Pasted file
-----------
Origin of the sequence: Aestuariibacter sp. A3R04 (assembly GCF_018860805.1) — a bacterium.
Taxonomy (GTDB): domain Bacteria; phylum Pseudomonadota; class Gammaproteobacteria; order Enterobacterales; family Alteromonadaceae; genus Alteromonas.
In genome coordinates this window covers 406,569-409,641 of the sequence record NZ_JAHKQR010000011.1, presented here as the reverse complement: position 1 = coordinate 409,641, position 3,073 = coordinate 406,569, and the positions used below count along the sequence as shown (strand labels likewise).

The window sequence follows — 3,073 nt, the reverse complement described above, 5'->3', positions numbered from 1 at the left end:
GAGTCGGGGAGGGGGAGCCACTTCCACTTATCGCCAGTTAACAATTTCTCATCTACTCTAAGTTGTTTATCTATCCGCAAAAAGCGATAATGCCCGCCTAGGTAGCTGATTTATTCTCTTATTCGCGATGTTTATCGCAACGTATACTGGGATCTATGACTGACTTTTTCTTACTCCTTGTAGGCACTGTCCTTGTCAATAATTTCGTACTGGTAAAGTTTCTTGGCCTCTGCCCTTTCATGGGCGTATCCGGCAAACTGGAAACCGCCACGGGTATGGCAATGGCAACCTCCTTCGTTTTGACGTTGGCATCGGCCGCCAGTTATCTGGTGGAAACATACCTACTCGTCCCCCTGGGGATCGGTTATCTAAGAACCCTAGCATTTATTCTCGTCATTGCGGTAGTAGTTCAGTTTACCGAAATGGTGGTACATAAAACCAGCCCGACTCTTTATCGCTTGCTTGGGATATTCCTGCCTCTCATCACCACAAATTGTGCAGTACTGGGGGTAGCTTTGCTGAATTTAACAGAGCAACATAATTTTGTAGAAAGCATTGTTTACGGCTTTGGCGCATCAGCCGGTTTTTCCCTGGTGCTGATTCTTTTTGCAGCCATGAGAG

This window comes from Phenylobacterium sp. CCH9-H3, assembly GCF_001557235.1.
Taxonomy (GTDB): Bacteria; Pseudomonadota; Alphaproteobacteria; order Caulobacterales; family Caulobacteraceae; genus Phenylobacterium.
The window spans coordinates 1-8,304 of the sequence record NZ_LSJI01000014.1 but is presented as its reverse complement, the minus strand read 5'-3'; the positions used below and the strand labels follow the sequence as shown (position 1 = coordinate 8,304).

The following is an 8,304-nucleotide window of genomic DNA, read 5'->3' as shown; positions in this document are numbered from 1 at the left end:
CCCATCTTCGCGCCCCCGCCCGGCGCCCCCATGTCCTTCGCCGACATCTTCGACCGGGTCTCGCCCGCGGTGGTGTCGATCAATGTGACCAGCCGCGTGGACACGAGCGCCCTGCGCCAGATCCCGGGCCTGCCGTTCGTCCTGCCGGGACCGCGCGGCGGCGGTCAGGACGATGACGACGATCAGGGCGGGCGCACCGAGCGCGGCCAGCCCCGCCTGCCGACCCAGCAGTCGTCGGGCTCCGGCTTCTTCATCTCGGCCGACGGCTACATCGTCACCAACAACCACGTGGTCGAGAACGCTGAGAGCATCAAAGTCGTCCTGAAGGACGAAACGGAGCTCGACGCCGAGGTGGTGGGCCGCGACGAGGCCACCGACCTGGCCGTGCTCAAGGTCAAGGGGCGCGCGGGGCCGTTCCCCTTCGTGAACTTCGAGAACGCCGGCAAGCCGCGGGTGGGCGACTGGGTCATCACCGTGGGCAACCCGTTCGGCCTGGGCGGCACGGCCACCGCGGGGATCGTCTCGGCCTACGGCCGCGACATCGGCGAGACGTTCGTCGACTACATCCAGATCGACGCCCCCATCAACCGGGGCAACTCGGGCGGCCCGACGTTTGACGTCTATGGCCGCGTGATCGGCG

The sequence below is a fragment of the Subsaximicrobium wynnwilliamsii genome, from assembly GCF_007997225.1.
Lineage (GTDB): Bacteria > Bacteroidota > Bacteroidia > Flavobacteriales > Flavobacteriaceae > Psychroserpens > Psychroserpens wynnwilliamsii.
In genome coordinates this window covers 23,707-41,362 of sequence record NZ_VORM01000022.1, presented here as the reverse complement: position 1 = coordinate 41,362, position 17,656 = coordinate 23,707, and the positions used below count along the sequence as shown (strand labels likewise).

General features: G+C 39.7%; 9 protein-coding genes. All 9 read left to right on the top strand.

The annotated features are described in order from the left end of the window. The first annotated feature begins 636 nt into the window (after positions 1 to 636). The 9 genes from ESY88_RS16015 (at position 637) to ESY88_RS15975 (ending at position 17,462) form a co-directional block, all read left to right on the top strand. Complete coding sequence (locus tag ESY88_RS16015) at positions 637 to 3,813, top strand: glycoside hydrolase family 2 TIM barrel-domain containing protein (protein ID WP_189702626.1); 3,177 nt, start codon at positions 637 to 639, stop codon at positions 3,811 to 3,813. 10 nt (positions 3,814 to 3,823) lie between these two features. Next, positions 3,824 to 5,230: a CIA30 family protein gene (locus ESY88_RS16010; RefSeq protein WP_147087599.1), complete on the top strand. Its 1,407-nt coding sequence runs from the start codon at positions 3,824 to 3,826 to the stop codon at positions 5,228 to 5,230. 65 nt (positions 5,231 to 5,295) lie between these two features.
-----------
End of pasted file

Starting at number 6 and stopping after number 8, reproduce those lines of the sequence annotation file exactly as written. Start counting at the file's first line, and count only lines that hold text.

This window comes from Phenylobacterium sp. CCH9-H3, assembly GCF_001557235.1.
Taxonomy (GTDB): Bacteria; Pseudomonadota; Alphaproteobacteria; order Caulobacterales; family Caulobacteraceae; genus Phenylobacterium.
The window spans coordinates 1-8,304 of the sequence record NZ_LSJI01000014.1 but is presented as its reverse complement, the minus strand read 5'-3'; the positions used below and the strand labels follow the sequence as shown (position 1 = coordinate 8,304).